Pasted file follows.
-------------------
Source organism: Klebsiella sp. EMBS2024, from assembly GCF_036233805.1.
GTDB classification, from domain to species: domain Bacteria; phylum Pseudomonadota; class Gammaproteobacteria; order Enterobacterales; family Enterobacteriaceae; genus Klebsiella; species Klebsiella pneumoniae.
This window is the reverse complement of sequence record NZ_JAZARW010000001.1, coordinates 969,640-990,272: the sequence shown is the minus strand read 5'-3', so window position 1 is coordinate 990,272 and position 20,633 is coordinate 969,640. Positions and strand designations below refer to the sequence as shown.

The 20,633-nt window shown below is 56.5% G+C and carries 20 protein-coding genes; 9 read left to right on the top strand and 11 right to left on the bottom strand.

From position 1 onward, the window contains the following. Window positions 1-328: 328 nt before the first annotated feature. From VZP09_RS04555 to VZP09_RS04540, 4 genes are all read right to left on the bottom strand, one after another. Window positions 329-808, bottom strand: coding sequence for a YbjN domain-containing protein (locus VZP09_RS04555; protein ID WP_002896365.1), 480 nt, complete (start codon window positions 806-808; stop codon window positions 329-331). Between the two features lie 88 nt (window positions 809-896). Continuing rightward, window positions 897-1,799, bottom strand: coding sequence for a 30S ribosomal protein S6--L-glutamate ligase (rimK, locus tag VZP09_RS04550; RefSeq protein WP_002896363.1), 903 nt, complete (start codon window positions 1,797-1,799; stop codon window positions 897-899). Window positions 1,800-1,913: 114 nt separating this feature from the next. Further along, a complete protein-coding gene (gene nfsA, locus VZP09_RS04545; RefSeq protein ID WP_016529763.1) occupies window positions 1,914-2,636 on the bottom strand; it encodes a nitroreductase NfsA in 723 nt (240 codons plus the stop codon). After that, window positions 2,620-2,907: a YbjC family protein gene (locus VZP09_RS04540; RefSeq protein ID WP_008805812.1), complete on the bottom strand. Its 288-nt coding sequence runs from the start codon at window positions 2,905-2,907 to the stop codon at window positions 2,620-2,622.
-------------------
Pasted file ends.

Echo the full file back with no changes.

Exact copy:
Source organism: Klebsiella sp. EMBS2024, from assembly GCF_036233805.1.
GTDB classification, from domain to species: domain Bacteria; phylum Pseudomonadota; class Gammaproteobacteria; order Enterobacterales; family Enterobacteriaceae; genus Klebsiella; species Klebsiella pneumoniae.
This window is the reverse complement of sequence record NZ_JAZARW010000001.1, coordinates 969,640-990,272: the sequence shown is the minus strand read 5'-3', so window position 1 is coordinate 990,272 and position 20,633 is coordinate 969,640. Positions and strand designations below refer to the sequence as shown.

The 20,633-nt window shown below is 56.5% G+C and carries 20 protein-coding genes; 9 read left to right on the top strand and 11 right to left on the bottom strand.

From position 1 onward, the window contains the following. Window positions 1-328: 328 nt before the first annotated feature. From VZP09_RS04555 to VZP09_RS04540, 4 genes are all read right to left on the bottom strand, one after another. Window positions 329-808, bottom strand: coding sequence for a YbjN domain-containing protein (locus VZP09_RS04555; protein ID WP_002896365.1), 480 nt, complete (start codon window positions 806-808; stop codon window positions 329-331). Between the two features lie 88 nt (window positions 809-896). Continuing rightward, window positions 897-1,799, bottom strand: coding sequence for a 30S ribosomal protein S6--L-glutamate ligase (rimK, locus tag VZP09_RS04550; RefSeq protein WP_002896363.1), 903 nt, complete (start codon window positions 1,797-1,799; stop codon window positions 897-899). Window positions 1,800-1,913: 114 nt separating this feature from the next. Further along, a complete protein-coding gene (gene nfsA, locus VZP09_RS04545; RefSeq protein ID WP_016529763.1) occupies window positions 1,914-2,636 on the bottom strand; it encodes a nitroreductase NfsA in 723 nt (240 codons plus the stop codon). After that, window positions 2,620-2,907: a YbjC family protein gene (locus VZP09_RS04540; RefSeq protein ID WP_008805812.1), complete on the bottom strand. Its 288-nt coding sequence runs from the start codon at window positions 2,905-2,907 to the stop codon at window positions 2,620-2,622.